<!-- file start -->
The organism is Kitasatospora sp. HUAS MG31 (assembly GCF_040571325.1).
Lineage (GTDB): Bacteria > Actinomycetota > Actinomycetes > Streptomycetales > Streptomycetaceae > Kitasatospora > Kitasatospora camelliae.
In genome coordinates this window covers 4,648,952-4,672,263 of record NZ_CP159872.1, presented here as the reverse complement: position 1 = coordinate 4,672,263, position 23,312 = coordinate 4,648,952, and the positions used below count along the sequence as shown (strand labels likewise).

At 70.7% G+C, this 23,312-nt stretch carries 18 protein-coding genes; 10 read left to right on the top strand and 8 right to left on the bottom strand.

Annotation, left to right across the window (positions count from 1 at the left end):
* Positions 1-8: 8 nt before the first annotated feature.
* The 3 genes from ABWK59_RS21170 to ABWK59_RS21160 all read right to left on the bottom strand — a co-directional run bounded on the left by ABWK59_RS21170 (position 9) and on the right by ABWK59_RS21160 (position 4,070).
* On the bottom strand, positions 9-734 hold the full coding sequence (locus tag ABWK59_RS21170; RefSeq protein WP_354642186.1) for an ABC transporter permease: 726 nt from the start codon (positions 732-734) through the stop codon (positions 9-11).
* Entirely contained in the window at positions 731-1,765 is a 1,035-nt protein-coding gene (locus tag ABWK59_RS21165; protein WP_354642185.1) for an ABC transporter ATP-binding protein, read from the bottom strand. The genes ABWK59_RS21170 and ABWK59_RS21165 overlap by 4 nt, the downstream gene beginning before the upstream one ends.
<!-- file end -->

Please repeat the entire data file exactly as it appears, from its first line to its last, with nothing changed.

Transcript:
The organism is Kitasatospora sp. HUAS MG31 (assembly GCF_040571325.1).
Lineage (GTDB): Bacteria > Actinomycetota > Actinomycetes > Streptomycetales > Streptomycetaceae > Kitasatospora > Kitasatospora camelliae.
In genome coordinates this window covers 4,648,952-4,672,263 of record NZ_CP159872.1, presented here as the reverse complement: position 1 = coordinate 4,672,263, position 23,312 = coordinate 4,648,952, and the positions used below count along the sequence as shown (strand labels likewise).

At 70.7% G+C, this 23,312-nt stretch carries 18 protein-coding genes; 10 read left to right on the top strand and 8 right to left on the bottom strand.

Annotation, left to right across the window (positions count from 1 at the left end):
* Positions 1-8: 8 nt before the first annotated feature.
* The 3 genes from ABWK59_RS21170 to ABWK59_RS21160 all read right to left on the bottom strand — a co-directional run bounded on the left by ABWK59_RS21170 (position 9) and on the right by ABWK59_RS21160 (position 4,070).
* On the bottom strand, positions 9-734 hold the full coding sequence (locus tag ABWK59_RS21170; RefSeq protein WP_354642186.1) for an ABC transporter permease: 726 nt from the start codon (positions 732-734) through the stop codon (positions 9-11).
* Entirely contained in the window at positions 731-1,765 is a 1,035-nt protein-coding gene (locus tag ABWK59_RS21165; protein WP_354642185.1) for an ABC transporter ATP-binding protein, read from the bottom strand. The genes ABWK59_RS21170 and ABWK59_RS21165 overlap by 4 nt, the downstream gene beginning before the upstream one ends.